Posts Tagged ‘Cadence’
Thursday, December 21st, 2017
Verific Design Automation in based in Alameda, not exactly Silicon Valley, but close enough to be within driving distance. The company has been in existence for almost 20 years and reports few competitors, if any. Instead, they see themselves as the de-facto standard for HDL language parsers, and as such can be found in just about every chip design flow.
In fact, according to Rick Carlson, Verific VP of Worldwide Sales, he’s more astonished with each passing day just how many places applications developed on top of Verific can be found. Not because he doubts the quality of the product, but because of the wide diversity of industries who are now developing chips.
Rick Carlson also knows a thing or two about building collegiality between the companies that constitute the EDA industry. He was one of the founders of the EDA Consortium 30 years ago, and the Phil Kaufman Award. We spoke at length last month.
Thursday, December 14th, 2017
The leading EDA recruitment guru, Mark Gilbert, regularly sends out info about job openings to his extensive contact list. In a recent such email, I took the time to read the job descriptions in detail and was amazed. These openings are so technical and so unique, I had to call Mark.
“These job requirements are so specific,” I said when he picked up, “surely there can’t be more than a few dozen people who fill the bill. How do you ever find them?”
Mark laughed: “You’re right. There are so few matches for these companies, given their job requirements and the correct combination of skills they’re looking for. For me to fill one position, I can look at several thousand resumes. And each resume is incredibly comprehensive.
“But I’m looking for the one guy that has this and that skill, but not the other. Yet there are very few people who have those qualifications.”
Thursday, November 30th, 2017
Of all the stories associated with Cadence Design Systems, the saga of Lip-Bu Tan might be considered the most unlikely. After all, this is the company that launched one of the most flamboyant CEOs in the history of EDA, followed by one of the most outspoken, then one of the least prepared given his non-tech provenance, and finally one of the most distinctly over-paid in the history of the industry and Silicon Valley.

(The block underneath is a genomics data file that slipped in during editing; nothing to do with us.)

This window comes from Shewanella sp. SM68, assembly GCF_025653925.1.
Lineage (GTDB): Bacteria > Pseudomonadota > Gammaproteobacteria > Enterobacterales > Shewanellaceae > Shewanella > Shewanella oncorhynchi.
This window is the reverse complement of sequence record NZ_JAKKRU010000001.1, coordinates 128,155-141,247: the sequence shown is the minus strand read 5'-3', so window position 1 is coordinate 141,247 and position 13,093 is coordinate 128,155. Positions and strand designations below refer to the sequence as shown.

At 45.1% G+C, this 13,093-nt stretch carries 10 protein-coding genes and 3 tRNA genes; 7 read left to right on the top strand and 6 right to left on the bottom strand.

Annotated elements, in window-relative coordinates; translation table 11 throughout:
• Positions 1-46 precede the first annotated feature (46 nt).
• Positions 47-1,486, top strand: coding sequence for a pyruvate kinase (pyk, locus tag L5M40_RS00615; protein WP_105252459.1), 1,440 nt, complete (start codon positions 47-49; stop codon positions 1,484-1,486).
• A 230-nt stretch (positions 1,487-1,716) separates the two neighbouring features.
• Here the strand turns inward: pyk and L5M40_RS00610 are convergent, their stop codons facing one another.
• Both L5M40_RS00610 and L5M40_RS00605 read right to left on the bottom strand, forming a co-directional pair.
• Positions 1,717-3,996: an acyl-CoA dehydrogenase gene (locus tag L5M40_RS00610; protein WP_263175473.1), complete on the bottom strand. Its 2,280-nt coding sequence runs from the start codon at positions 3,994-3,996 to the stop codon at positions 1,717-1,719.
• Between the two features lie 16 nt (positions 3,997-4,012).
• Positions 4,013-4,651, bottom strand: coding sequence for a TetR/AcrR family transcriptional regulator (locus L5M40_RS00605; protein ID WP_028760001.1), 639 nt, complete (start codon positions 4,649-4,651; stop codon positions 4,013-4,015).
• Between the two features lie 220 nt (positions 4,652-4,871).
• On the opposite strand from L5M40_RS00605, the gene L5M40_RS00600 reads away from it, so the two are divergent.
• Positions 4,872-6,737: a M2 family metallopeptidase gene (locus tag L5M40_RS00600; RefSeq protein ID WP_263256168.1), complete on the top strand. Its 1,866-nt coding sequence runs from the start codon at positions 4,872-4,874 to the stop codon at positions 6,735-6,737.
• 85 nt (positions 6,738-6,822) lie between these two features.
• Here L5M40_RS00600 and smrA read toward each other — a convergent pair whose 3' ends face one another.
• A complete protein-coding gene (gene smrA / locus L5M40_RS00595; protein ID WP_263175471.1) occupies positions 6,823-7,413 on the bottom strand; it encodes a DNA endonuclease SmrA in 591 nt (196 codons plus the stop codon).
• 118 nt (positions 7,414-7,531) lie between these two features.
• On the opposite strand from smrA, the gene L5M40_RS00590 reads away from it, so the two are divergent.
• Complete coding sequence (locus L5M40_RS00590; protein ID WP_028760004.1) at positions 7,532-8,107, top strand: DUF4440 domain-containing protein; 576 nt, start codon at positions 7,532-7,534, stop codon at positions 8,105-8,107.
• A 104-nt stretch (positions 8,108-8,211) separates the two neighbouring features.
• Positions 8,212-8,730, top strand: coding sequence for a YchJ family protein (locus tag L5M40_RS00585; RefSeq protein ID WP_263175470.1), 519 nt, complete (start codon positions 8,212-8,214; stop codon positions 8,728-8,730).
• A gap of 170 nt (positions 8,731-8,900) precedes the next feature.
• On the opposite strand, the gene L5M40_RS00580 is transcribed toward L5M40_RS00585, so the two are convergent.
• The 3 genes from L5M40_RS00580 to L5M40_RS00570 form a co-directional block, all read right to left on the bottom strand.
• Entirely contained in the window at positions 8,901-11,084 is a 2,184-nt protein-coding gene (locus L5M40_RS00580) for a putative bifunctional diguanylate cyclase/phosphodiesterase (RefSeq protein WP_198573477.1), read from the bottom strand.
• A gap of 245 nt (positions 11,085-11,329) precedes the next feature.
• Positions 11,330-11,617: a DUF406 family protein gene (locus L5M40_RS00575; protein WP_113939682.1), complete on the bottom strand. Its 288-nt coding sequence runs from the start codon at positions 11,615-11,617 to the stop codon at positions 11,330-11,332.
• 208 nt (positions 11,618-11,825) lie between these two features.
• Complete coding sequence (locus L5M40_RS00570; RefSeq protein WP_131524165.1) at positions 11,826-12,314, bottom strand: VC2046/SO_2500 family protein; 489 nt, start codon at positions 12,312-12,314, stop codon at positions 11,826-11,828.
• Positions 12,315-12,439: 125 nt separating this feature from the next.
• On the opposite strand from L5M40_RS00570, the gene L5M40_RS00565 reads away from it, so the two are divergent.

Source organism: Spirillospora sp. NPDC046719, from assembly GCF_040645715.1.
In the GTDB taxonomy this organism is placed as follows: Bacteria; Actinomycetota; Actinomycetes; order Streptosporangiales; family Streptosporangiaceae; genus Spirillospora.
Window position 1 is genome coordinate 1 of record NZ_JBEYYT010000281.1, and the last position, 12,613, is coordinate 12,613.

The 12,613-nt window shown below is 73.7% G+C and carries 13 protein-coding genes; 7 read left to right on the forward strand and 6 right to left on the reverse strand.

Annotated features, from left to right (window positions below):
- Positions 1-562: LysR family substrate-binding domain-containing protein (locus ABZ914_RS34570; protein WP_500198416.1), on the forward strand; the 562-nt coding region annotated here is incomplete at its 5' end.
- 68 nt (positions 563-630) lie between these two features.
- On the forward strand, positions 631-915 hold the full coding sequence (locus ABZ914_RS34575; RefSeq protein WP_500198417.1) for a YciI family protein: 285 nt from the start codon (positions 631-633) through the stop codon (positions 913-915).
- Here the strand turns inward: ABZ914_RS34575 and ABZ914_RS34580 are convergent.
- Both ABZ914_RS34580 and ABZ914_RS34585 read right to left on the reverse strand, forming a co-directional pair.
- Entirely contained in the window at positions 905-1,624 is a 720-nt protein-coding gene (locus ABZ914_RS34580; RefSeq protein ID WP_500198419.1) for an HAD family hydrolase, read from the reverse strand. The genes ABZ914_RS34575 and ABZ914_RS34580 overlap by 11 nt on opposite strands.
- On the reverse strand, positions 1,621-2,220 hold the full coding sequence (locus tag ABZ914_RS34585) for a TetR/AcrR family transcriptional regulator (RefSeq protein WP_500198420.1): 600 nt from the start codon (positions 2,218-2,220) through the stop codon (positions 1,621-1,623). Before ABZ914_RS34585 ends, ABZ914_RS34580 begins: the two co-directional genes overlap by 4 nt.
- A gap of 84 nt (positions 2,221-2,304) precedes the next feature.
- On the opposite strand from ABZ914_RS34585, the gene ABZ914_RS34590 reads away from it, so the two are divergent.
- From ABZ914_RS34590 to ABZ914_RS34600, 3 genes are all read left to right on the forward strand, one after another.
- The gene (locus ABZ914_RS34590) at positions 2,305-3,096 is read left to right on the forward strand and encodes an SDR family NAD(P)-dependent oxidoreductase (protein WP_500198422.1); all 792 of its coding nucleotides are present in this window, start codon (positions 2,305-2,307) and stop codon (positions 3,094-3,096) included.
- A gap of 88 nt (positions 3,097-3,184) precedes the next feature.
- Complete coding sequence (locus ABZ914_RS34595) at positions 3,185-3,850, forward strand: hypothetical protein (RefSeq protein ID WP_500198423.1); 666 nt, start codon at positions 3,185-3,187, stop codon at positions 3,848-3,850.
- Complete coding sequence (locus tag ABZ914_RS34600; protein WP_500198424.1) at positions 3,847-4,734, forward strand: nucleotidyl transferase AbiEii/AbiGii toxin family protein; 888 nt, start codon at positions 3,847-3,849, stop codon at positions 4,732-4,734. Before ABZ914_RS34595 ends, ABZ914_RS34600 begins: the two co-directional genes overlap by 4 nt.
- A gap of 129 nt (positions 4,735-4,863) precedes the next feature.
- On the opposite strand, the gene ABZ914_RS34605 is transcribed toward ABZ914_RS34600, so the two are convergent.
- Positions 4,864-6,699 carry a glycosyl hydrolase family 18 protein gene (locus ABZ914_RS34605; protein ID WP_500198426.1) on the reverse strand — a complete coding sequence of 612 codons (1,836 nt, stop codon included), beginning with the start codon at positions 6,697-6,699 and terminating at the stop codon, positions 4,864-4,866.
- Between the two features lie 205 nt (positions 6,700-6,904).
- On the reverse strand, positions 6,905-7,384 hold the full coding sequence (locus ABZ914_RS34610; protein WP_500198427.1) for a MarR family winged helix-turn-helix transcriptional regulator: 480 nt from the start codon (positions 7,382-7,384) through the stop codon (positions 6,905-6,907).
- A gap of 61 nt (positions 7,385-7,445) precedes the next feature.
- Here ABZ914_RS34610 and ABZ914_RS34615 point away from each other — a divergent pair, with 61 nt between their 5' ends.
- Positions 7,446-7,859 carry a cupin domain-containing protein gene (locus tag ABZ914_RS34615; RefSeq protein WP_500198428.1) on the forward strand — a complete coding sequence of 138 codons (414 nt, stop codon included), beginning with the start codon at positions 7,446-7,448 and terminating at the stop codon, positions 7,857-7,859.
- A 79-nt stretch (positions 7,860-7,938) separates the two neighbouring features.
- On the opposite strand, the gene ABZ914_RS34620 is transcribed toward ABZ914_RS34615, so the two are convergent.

And all of that even before the corporate cataclysm of 2008. Few at the company in the fall of that year may have noticed the economy teetering on a cliff, because they were too busy tracking unbelievable developments within their own firewall.
On October 15, 2008, a thorough house-cleaning gutted the executive suite: The CEO, all EVPs, and a smattering of others were out, leaving the company leaderless and without an apparent rudder. Instantly the company stock tanked and more than a dozen shareholder lawsuits erupted from that special place from whence such things spring as spontaneously as lawyers after an ambulance.
Into this chaos stepped Lip-Bu Tan. Admittedly, he was no stranger to Cadence having been on the board for several years at that point, but was neither chairman like Stanford’s John Shoven, nor an EDA household name like Berkeley’s Alberto Sangiovanni-Vincentelli.
Also surprising: On paper Tan looked more quintessential VC than quintessential CEO, given his track record founding and managing Walden International’s $2 billion investment portfolio. Nonetheless, it was Lip-Bu Tan’s name that suddenly appeared in the press releases announcing the new Interim CEO.
Thursday, October 12th, 2017
DVCon Europe 2017 will be in Munich next week, a great destination for tourists and technologists alike. This is the fourth year the conference will occur in Europe, the original Silicon Valley based version now in its 27th year.
DVCon Europe General Chair Oliver Bell and I spoke this week by phone about the upcoming event; he was in Germany and I was in Northern California. I offered that Munich is a beautiful city, and he agreed.
“The conference will be in downtown Munich,” Bell said, “at the Holiday Inn. This is a really nice hotel, located near to Marienplaz, and easily reachable from public transportation.”
Bell then laughed and acknowledged that, as famous as the city’s Oktoberfest may be, it’s better that DVCon is being held several weeks after that particular annual exuberance has run its course. The city’s just that much more calm and enjoyable, he noted, after the hundreds of thousands of Oktoberfest revelers have returned to their normal pursuits.
Thursday, September 28th, 2017
Vic Kulkarni is well-known in the EDA community as co-Founder, CEO and President of Sequence Design from 1995 until the company merged with Apache in 2009, which in turn was acquired by ANSYS in 2011. Kulkarni is now VP and Chief Strategist in the Office of CTO for the Semiconductor Business Unit at ANSYS.
There is little Kulkarni has not seen in his 30+ years in Silicon Valley. Although our conversation here mostly highlights current successes at ANSYS, it’s clear he continues to be wildly enthused about the broader promises of technology and the exciting efforts underway to create tools and strategies to bring those promises to fruition. Vik Kulkarni’s enthusiasm is the kind of thing that continues to make this industry so vibrant, and makes careers herein appealing for the next generation of engineers.
Thursday, September 21st, 2017